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Pension in UK / Introduce a ‘collective defined contribution’ plan says a report

Reform is underway to encourage people to work for longer and to save into a pension. However, contributing at the rates required by auto-enrolment across a full working life will give the current generation of employees a less than 50:50 chance of a decent income in retirement. New pension products and strategies are urgently needed to protect future living standards.

This report uses original qualitative research to explore the key barriers that are preventing people from engaging with pensions, and the underlying principles that they want from a pensions system, before assessing whether defined-ambition pension models could address these challenges and priorities.

Capture d’écran 2014-01-31 à 09.53.52

It finds that public investment in pensions is being held back not by affordability alone, but by distrust of the institutions involved (including concerns that the government will ‘move the goalposts’), a general lack of understanding about pensions, and the related fear of making the wrong decision. This demonstrates that better communication strategies, stronger governance structures, and long-term, cross-party commitments to policy are all essential components to successful reform.

Based on public attitudes, this report provides three core recommendations that policymakers and the industry should incorporate into the defined-ambition agenda:

  • Ask members to set a target pension income.
  • Offer protection against volatility by making a smoothed pension a lead option for auto-enrolment.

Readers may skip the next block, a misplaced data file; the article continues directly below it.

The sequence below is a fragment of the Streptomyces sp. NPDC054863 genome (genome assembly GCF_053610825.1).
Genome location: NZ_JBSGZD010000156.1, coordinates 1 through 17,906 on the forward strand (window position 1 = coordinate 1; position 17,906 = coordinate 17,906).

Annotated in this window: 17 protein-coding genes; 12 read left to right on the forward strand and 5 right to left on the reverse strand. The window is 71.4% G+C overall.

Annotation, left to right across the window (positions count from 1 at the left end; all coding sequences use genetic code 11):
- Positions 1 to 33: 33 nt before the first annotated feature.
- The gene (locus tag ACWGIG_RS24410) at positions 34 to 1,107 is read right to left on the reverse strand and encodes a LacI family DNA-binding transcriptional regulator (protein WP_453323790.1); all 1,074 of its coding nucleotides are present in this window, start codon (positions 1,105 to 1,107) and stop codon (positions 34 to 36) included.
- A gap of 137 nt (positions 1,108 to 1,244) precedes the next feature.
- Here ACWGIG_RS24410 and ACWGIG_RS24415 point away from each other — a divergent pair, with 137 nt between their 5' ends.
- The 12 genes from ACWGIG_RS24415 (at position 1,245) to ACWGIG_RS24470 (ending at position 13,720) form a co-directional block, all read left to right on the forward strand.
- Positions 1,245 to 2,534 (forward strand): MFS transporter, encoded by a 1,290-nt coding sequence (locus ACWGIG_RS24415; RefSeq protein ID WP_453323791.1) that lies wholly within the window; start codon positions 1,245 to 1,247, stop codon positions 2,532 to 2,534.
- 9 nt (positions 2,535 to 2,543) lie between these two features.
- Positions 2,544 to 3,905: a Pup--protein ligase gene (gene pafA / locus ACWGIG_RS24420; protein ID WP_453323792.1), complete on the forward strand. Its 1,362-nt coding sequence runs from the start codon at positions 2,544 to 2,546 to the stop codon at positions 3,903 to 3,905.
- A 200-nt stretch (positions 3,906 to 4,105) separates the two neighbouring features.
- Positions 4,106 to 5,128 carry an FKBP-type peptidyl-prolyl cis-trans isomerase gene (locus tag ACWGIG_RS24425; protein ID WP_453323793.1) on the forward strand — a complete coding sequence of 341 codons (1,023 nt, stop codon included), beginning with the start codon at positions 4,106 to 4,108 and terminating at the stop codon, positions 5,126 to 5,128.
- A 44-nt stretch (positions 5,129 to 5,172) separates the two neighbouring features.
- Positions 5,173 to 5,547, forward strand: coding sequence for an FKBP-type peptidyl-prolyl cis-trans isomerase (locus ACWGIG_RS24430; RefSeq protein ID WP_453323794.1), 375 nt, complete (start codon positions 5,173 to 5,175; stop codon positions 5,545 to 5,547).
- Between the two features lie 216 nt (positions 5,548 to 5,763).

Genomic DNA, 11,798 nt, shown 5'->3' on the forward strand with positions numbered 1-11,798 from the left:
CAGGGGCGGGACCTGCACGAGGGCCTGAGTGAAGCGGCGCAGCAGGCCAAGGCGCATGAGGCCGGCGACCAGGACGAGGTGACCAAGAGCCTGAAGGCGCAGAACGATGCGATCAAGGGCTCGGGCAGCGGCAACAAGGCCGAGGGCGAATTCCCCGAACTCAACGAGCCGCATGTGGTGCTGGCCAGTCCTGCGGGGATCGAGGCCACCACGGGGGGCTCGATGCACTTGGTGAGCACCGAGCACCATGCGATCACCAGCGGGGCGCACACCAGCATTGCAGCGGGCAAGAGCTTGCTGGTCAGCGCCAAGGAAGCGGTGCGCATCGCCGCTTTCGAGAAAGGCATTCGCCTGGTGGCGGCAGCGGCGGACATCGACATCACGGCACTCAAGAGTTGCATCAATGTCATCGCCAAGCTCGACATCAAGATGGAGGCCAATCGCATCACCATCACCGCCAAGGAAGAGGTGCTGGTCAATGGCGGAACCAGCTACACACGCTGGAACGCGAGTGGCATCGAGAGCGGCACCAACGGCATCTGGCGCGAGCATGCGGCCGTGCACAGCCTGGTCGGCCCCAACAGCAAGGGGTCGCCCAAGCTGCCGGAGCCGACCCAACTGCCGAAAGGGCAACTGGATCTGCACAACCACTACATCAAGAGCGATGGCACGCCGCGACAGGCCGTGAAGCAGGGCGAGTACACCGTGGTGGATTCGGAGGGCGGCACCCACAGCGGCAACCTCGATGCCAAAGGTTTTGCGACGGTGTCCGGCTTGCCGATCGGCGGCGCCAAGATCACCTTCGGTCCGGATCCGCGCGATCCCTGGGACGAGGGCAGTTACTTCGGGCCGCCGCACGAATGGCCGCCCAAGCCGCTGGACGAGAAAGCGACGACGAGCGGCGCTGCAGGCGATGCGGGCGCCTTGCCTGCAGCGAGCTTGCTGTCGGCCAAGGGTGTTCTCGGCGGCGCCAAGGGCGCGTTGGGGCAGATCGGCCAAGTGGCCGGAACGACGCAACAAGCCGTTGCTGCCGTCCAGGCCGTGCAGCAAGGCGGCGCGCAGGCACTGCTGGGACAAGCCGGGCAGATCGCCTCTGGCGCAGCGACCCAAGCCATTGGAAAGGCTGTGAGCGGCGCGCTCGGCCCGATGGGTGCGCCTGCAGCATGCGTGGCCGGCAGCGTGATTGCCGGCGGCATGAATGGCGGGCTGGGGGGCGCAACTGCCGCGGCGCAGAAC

• Introduce a ‘collective defined contribution’ pension to the UK.

Capture d’écran 2014-01-31 à 09.54.09While debate is ongoing, leading academics and government-commissioned modelling suggest that CDC could offer a better pension salary for members than DC pensions, because:

  • Fees can be substantially lower in CDC than in DC vehicles. The Dutch average AMC is just 0.15 per cent, which throws the UK’s current consultation about capping fees at 0.75 or 1 per cent into sharp relief. Just bringing down AMC’s, by creating larger schemes which could reap economies of scale, would substantially boost pension pot size.
  • Risks are shared, so investments can be more productive. There is less need for ‘de-risking’ – moving invested assets into low-risk, low-yield options – in the run-up to retirement.
  • Self-annuitisation (as in the Dutch model) could reduce the fees associated with annuities through economies of scale, and allow funds to remain invested throughout retirement. Sharing longevity risks should mean that savers get better rates than they would do on an individual basis.

Chosen excerpts by Job Market Monitor. Read the whole story at Defining ambitions: Shaping pension reform around public attitudes > Publication :: IPPR.

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